Since the bridge was such a monumental neighborhood icon, the story of Verrazzano was an essential component of our historic tutelage. For us as kids, Verrazzano was the man who allowed us to travel between Brooklyn (the city)and Staten Island (the country!) via car instead of ferryboat. Today I live only miles from his birthplace near Greve-in-Chianti, where his statue dominates the main piazza and his memory lives on.
Verrazzano was born in a beautiful castle on the Chianti road, a quick ride from Florence on the way to Greve. The castle claims a daunting position on a hill surrounded by magnificent vineyards which produce a well-known Chianti Classico. The castle changed hands to the Ridolfi and then the Cappellini Family after the death of Verrazzano’s last descendent. His family also lived part time in their Florentine home on Via Ghibellina.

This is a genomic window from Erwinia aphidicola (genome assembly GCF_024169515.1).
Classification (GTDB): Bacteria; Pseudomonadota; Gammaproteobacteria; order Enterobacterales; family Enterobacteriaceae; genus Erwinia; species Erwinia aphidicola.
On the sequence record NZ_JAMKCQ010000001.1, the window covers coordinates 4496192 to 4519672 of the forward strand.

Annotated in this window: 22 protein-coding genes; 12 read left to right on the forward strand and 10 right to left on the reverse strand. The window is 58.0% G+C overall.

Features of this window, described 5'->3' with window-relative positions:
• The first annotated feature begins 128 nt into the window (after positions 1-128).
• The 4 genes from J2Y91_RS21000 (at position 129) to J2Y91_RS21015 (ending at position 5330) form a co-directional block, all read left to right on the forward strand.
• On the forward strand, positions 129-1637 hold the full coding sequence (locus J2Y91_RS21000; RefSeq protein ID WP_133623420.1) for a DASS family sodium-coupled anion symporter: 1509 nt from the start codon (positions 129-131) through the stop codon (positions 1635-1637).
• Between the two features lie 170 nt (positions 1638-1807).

Verrazzano’s navigational career was inspired by his family who encouraged and schooled him to sail. His dream was to discover the shortest route to Asia and in 1522 he transferred to France where King Francesco I set him asail to discover a passageway. It was his first voyage during which he discovered New York Harbor, but did not succeed in finding the dreamed-of passageway.
In 1528, several voyages later, he anchored at a Caribbean island where he met his unfortunate death, being captured, killed and eaten by a cannibalistic Indian tribe. That story was psychologically difficult for us 5th graders to accept, and gave rise to nightmares I had of Verrazano resurrecting from the waters under his bridge!